So is a running, driving car really a rescue? Yes and no. In this case, the car showed well with decent paint and interior, and seemed to run well. The bottom, however, was another story. That story unfolded on the lift.
Since our last entry, we have collected parts including “deferred maintenance” parts and interior trim. The car now has a rebuilt fuel system including new injectors, fuel filter, and new flex lines going to the fuel rail.
Regular jobs like oil change service is mandatory, but here are some other tips that can make the whole winter maintenance thing go better.
Acquiring 924S and 944 cars is a disease for which there is no known cure. We find parts cars, neglected cars and even good cars, but it seems that all of them have something that needs to be fixed or improved – thus the symptoms of the disease.
If applying the “theory of last touched,” the first place to start is to review whatever I did before – whatever I last touched on the car.
“But I want to do all of it.”
This is where the 944 shines. This is why the 944 is the perfect enthusiast’s car.
On Saturday you can go to the PCA autocross, and embarrass a Boxster or two. Sunday morning, you can go to Cars and Coffee, and park your classic Porsche up front.
On Monday, you can drive your 944 to and from work, read some forums when you get home, and order that coil-over kit you’ve been looking at. Next weekend you’ll embarrass three Boxsters.
When – especially when – you want to do all of it, the 944 has you covered.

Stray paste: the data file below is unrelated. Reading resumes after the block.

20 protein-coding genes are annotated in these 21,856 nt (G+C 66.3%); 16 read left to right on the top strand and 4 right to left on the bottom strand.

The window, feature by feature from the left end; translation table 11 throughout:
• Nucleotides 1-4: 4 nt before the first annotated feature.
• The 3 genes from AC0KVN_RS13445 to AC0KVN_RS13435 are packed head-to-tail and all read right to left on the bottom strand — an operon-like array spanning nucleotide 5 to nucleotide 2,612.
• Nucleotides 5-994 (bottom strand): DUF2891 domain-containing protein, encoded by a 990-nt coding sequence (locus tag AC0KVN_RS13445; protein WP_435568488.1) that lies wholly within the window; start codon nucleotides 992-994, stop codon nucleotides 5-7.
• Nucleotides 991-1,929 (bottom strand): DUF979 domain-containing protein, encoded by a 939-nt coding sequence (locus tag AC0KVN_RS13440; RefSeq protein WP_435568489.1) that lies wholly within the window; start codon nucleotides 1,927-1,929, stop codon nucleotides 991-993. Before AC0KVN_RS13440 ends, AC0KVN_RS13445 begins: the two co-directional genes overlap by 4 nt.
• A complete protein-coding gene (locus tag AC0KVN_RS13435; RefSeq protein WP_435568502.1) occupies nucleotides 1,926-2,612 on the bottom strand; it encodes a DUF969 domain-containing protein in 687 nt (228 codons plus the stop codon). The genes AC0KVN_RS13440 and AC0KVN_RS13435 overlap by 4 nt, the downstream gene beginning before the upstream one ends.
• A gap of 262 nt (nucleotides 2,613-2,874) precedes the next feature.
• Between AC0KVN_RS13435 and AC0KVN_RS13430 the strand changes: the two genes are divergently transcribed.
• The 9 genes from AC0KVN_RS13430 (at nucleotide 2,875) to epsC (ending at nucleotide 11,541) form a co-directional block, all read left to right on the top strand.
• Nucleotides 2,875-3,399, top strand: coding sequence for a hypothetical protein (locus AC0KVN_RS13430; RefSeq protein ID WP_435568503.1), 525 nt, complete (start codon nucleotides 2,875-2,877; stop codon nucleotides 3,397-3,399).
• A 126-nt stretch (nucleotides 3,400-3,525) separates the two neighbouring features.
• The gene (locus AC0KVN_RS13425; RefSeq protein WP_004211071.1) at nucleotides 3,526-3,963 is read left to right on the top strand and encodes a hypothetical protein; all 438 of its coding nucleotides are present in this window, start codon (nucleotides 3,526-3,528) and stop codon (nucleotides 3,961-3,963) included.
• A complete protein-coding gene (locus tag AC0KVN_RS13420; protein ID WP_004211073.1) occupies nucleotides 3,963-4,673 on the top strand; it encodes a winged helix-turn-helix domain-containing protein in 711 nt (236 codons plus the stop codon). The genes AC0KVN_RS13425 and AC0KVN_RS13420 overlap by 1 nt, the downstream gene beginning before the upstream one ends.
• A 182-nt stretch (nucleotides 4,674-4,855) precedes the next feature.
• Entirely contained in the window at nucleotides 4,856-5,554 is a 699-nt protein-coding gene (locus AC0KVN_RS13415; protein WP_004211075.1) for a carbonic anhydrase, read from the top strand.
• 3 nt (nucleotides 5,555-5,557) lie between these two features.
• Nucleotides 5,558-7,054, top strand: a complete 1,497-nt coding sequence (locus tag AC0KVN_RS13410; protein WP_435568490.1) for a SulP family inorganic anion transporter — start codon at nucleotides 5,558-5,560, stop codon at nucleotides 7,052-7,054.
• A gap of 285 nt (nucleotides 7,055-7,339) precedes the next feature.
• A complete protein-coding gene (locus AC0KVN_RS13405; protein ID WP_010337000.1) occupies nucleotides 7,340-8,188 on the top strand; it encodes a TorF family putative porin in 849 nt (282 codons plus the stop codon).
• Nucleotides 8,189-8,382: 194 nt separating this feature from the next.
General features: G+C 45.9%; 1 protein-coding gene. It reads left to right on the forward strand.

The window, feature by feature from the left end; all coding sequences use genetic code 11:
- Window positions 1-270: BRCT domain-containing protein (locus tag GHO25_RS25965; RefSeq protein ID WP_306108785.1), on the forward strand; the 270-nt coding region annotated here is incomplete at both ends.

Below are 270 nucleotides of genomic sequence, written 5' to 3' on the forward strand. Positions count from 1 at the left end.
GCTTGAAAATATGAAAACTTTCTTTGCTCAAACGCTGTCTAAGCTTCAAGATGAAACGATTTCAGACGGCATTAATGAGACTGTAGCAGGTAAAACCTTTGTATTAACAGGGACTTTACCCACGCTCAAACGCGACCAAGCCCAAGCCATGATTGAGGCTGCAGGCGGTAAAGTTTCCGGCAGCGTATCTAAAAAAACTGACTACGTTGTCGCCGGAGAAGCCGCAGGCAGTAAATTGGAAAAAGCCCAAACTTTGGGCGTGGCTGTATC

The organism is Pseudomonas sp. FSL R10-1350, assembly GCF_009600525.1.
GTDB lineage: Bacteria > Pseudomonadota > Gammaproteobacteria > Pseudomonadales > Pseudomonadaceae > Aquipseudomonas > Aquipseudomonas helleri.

A few weeks ago we had a 944S come into the shop with a leaky hatch – not at the top, but the owner complained about exhaust smell into the cockpit.
Acknowledging that the 924 doesn’t get a lot of love from the Porsche purists, he also mentions that the early cars were not “especially powerful.”
So in searching the internet for nuggets of 944 information, I stumble across forum posts where people talk about 1) the low power output of the 944 8v engine, 2) the desires to install forced induction and 3) the desire to dump their 944 Turbo due to high maintenance costs.
Among others, GT Racing has been making a kit of body parts that replicate the Carrera GT that was homologated and raced as a 924T (931) in the early 80’s. I had the opportunity to build one of these kits in 2001, using a 1988 924S as a base, and it turned out quite well.
Here at 924S944.com, we have a theory – there are no cores, so therefore no rebuilt calipers. Unfortunately, you cannot print out calipers on your 3-D printer – at least, not yet. Until that happens, there will be few calipers at the auto supply store.
So let’s look at this in a more realistic light. Porsche is definitely NOT bringing back the 944, and I cannot find anything definitive on a Panamera Coupe.
We made the trip up to the Porsche Werks Reunion in advance of the Amelia Island Concours last Friday. It was quite the thing with the “Outlaw 356” showcased and … Continue Reading Amelia Island: Werks Reunion
The sad fact is that our 924S and 944 cars are NOT Tri-Five Chevys or fifties Morgans. They will never attain “classic” levels, and we won’t see an ’84 944 with 320K on the odometer bring 2.1 Million at Barrett-Jackson. But these cars were made to be loved and driven, driven hard, driven at autocrosses and track days, and even in club racing. So make a list, prepare a budget and get to work.
The Porsche 944 cars out there are getting old – thirty years or so – and they require maintenance to keep them in good shape. Since they have been inexpensive to buy for many years, neglected maintenance is unfortunately typical for many of these cars. “
One of the biggest differences between the engines and therefore the two models is how the engine is mounted in the front subframe. The 944 engine mounts into an aluminum crossmember – the one that also mounts the front control arms and the steering rack. The 944 engine sits on top of the crossmember on two mounts.